Musings, Nits, and Praises: Ryan Adams and the Cardinals: Cardinology

Musings, Nits, and Praises

A farrago of all things deemed blog-worthy by a music-loving, poetry-writing, humor-seeking English teacher


Ryan Adams and the Cardinals: Cardinology

For the first decade of Ryan Adams’ career, his infamous petulance, starlet dating, and self-destructive behavior garnered nearly as much press as his often-arresting talent and prodigious output. Of the three, the self-destructive behavior, driven by dissolution into drugs and alcohol, not only impaired his ability to perform (or even finish) a coherent show but also threatened to render Adams the latest entry in the annuls of rock’n’roll tragedies.

But Adams has turned a corner over the past few years. A notoriously erratic and cantankerous band mate (see his days with Whiskeytown), he’s chummy with his cohorts the Cardinals, and he’s clean—sober now for two years. And though substance abuse never seemed to squelch his prolificacy, Adams, focused and mellowed a bit, seems to be bristling with perhaps a greater degree creative energy since kicking his habits as he’s set to unveil a book in the spring on top of the two full-length albums and an EP he’s released since June of last year.

Like last year’s Easy Tiger, his new album, Cardinology, offers a more even listening experience than most of his previous records. With the exception of the abysmal “Natural Ghost,” a track even the most ardent Ryan Adams fan might struggle to listen to for more than thirty seconds, the album is free of certifiable duds. But in attaining this level of consistency, Adams has sacrificed some of the raw emotion and reckless energy that, yes, resulted in some spotty track lists but also made for a lot of brilliant, poignant songs.

“Born Into a Light,” a country-imbued number in Adams’ musical wheelhouse, gets the album off to a strong start. A deft acoustic riff and stomping percussion usher in each verse, giving way to a gentle melody accentuated by Jon Graboff’s plaintive pedal steel and Neal Casal’s feathery harmonies that dovetail perfectly with Adams’ tenor. As good as the song is, though, Adams’ litany of clichéd self-help phrases like “Be your own best friend/ Have confidence and keep the faith” shows he has some work to do if he wants to be as penetrating lyrically when singing of hope and perseverance as when he mines the depths of heartache and loneliness.

The trio of rock tunes that follow are solid, too, though none of them boast the looseness or spontaneity Adams and company have displayed before on songs like “Cold Roses” and “Magnolia Mountain.” Kick-started with ringing electric guitars, “Go Easy” follows a fairly straight-ahead adult-alternative template before swelling into an uplifting coda that channels latter-day U2. “Fix It,” the album’s first single, showcases Adams’ affinity for classic rock, combining a gritty, bluesy verse with a deceptively restrained chorus that bares its teeth by song’s end while the power-chord feast “Magick” proves an infectiously catchy bit of swaggering garage-rock.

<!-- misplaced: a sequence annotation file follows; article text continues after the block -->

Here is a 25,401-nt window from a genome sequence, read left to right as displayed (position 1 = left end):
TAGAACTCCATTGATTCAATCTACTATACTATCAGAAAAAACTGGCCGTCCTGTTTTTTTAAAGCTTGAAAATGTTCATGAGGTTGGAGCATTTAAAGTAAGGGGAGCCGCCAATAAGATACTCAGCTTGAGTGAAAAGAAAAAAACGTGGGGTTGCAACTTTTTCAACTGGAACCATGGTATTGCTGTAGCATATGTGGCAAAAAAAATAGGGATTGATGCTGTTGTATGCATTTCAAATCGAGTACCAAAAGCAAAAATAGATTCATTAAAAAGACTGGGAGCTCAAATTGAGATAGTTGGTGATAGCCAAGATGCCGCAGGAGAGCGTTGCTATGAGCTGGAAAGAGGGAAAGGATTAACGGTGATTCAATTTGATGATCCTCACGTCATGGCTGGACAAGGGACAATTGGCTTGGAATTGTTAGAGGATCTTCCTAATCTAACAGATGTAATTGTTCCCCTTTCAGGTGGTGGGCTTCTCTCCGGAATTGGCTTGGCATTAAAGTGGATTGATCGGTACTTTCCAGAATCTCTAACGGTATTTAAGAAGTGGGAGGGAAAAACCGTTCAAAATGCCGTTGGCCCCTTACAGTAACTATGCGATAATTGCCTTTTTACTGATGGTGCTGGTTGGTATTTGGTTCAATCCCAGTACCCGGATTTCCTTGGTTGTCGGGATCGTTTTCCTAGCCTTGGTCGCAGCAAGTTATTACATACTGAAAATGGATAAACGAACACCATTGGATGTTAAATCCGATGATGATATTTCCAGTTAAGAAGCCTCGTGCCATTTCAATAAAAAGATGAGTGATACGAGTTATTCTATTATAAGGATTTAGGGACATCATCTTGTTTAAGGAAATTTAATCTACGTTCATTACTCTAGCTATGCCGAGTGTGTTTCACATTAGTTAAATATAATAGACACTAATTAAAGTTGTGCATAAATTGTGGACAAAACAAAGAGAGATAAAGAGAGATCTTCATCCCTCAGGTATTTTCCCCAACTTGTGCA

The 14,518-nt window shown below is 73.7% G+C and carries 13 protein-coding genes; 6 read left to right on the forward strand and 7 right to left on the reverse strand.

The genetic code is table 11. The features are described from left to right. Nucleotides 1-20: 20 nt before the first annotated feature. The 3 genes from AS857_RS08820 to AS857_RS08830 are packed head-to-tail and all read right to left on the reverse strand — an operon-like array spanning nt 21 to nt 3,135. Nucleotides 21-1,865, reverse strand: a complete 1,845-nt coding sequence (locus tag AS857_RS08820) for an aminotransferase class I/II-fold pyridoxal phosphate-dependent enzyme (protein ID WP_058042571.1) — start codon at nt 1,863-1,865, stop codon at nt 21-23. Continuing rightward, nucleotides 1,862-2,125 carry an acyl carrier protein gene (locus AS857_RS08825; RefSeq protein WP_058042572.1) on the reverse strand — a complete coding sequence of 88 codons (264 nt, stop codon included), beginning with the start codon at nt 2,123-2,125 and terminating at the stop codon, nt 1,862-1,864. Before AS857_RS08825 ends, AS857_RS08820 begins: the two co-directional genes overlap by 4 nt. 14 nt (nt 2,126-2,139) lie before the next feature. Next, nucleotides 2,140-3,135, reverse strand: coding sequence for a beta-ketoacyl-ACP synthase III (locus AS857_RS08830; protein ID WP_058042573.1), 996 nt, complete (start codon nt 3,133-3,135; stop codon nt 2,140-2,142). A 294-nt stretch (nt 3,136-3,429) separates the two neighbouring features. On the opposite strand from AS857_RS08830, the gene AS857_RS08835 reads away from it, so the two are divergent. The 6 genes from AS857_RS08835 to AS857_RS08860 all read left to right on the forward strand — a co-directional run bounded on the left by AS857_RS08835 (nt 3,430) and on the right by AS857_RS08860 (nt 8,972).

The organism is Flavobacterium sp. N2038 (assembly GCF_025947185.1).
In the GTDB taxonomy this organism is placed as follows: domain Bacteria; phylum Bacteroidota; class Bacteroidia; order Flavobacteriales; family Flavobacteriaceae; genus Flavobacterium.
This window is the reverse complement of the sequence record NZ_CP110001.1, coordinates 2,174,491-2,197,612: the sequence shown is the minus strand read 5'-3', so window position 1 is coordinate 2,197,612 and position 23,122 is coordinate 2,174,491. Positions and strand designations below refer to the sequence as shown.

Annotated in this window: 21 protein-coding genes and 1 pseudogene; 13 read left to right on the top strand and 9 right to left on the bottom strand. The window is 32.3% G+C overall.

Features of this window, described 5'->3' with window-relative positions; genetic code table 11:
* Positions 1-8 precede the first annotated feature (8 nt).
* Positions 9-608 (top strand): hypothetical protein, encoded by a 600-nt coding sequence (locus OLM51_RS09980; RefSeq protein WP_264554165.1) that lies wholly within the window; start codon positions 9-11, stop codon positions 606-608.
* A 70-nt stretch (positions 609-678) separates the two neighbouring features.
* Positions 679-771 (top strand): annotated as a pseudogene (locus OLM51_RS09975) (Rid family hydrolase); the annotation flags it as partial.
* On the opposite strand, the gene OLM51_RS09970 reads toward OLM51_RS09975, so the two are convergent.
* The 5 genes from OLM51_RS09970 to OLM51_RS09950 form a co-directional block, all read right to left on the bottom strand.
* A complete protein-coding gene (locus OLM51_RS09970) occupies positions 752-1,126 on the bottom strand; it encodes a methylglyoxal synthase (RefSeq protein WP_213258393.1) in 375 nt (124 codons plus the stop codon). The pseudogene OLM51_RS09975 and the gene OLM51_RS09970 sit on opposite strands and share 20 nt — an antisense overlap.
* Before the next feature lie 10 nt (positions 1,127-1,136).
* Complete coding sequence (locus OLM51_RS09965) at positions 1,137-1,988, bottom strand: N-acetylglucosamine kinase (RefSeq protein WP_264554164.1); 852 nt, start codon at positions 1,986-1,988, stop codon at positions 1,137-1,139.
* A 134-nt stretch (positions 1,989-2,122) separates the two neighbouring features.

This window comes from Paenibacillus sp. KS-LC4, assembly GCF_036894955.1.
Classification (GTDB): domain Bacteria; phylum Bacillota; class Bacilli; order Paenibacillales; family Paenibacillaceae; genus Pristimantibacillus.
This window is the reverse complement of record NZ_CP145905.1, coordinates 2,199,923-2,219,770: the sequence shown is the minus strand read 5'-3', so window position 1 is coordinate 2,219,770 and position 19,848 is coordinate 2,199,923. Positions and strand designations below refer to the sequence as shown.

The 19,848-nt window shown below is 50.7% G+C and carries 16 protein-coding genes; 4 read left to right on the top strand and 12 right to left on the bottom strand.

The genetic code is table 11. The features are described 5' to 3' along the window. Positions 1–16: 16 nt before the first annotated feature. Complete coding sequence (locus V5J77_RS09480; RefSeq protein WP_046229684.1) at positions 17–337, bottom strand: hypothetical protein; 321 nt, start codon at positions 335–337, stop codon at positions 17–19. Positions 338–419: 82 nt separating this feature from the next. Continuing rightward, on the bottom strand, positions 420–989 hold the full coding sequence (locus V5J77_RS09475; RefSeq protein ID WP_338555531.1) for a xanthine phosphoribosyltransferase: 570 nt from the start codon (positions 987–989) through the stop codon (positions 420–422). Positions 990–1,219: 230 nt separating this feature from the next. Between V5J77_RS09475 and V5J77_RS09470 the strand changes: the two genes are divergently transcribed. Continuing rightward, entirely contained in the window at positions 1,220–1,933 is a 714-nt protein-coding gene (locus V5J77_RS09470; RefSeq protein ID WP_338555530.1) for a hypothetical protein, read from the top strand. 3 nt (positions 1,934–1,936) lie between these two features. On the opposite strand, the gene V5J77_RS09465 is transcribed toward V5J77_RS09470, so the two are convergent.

Adams slows things down with “Cobwebs,” which aims to be a slow-building anthem of sorts but never really erupts. Instead it grows rather tiresome, with Adams repeating “confuse my love for the cobwebs” as if incessantly singing the line will breathe profundity into it. But he regains his footing on the terrific, country gospel-flavored “Let Us Down Easy,” delivering an arresting vocal that captures every bit of pain and impassioned pleading entailed in the lyrics.

The back end of the album offers fewer highlights. Carried by little more than acoustic guitar and piano, “Crossed Out Name” is the one song on the album that displays Adams’ talent for creating beautiful melancholy with pared down arrangements, but it’s followed by the aforementioned musical turd, “Natural Ghost,” and the stale “Sink Ships,” which belabors a lover as job applicant metaphor and is made worse by the verse’s melodic similarity to Level 42’s “Something About You.”

As the album draws to a close, it settles into an increasingly relaxed vibe that makes the fervor of songs like “Fix It” seem like a distant memory. The ethereal, finger-picked folk “Evergreen” is a highlight, but “Like Yesterday, despite Casal’s tasteful country-rock solo, feels like a somnolent reprisal of the far superior “Let Us Down Easy.” On the closing track “Stop,” a piano ballad reminiscent of the haunting “Shadowlands” from Love Is Hell, Adams lays bare his experience in gaining a hard-won victory over addiction, singing in a fractured voice, “I know a sickness ancient and cross/ No crucifix could ever fix enough/ But in the basement of a church these people talk/ And there is a line that must be walked/ If you wanna make it stop/ Then stop.”

Ultimately, there’s little to pan about Cardinology, but its consistency isn’t tantamount to greatness. The album is the sound of Adams at peace with himself and at ease and in sync with his band, making music at times as beautiful, moving, and invigorating as anything he’s written, but often sounding a bit too easy and measured.

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